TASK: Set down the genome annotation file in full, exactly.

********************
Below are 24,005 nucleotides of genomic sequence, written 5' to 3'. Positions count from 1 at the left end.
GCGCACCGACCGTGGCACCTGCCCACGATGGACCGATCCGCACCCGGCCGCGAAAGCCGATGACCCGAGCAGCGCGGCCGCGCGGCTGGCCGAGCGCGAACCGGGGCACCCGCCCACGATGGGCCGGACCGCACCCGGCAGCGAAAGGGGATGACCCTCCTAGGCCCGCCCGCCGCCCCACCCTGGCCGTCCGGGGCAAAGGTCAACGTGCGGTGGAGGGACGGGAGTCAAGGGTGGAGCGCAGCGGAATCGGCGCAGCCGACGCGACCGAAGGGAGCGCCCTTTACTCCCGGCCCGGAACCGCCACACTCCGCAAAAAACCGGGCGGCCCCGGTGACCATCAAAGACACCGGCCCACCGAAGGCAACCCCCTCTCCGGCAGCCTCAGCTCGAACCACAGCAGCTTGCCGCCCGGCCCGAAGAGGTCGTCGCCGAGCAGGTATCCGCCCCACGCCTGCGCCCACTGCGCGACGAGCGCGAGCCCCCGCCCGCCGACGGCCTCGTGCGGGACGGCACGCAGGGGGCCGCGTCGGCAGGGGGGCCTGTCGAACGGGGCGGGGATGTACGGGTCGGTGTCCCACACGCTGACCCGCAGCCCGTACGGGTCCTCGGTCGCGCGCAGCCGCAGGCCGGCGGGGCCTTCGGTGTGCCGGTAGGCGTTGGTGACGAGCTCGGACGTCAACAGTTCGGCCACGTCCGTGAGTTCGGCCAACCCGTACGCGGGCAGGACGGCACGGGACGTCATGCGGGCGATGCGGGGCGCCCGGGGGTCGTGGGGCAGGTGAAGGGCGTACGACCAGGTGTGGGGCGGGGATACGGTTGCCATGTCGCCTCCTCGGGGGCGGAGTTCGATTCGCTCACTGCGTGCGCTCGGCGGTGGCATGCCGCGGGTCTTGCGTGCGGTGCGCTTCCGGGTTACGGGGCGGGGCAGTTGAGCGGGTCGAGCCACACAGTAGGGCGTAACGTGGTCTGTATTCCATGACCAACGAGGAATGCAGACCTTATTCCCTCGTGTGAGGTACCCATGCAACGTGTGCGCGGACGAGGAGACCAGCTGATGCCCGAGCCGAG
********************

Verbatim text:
Below are 24,005 nucleotides of genomic sequence, written 5' to 3'. Positions count from 1 at the left end.
GCGCACCGACCGTGGCACCTGCCCACGATGGACCGATCCGCACCCGGCCGCGAAAGCCGATGACCCGAGCAGCGCGGCCGCGCGGCTGGCCGAGCGCGAACCGGGGCACCCGCCCACGATGGGCCGGACCGCACCCGGCAGCGAAAGGGGATGACCCTCCTAGGCCCGCCCGCCGCCCCACCCTGGCCGTCCGGGGCAAAGGTCAACGTGCGGTGGAGGGACGGGAGTCAAGGGTGGAGCGCAGCGGAATCGGCGCAGCCGACGCGACCGAAGGGAGCGCCCTTTACTCCCGGCCCGGAACCGCCACACTCCGCAAAAAACCGGGCGGCCCCGGTGACCATCAAAGACACCGGCCCACCGAAGGCAACCCCCTCTCCGGCAGCCTCAGCTCGAACCACAGCAGCTTGCCGCCCGGCCCGAAGAGGTCGTCGCCGAGCAGGTATCCGCCCCACGCCTGCGCCCACTGCGCGACGAGCGCGAGCCCCCGCCCGCCGACGGCCTCGTGCGGGACGGCACGCAGGGGGCCGCGTCGGCAGGGGGGCCTGTCGAACGGGGCGGGGATGTACGGGTCGGTGTCCCACACGCTGACCCGCAGCCCGTACGGGTCCTCGGTCGCGCGCAGCCGCAGGCCGGCGGGGCCTTCGGTGTGCCGGTAGGCGTTGGTGACGAGCTCGGACGTCAACAGTTCGGCCACGTCCGTGAGTTCGGCCAACCCGTACGCGGGCAGGACGGCACGGGACGTCATGCGGGCGATGCGGGGCGCCCGGGGGTCGTGGGGCAGGTGAAGGGCGTACGACCAGGTGTGGGGCGGGGATACGGTTGCCATGTCGCCTCCTCGGGGGCGGAGTTCGATTCGCTCACTGCGTGCGCTCGGCGGTGGCATGCCGCGGGTCTTGCGTGCGGTGCGCTTCCGGGTTACGGGGCGGGGCAGTTGAGCGGGTCGAGCCACACAGTAGGGCGTAACGTGGTCTGTATTCCATGACCAACGAGGAATGCAGACCTTATTCCCTCGTGTGAGGTACCCATGCAACGTGTGCGCGGACGAGGAGACCAGCTGATGCCCGAGCCGAG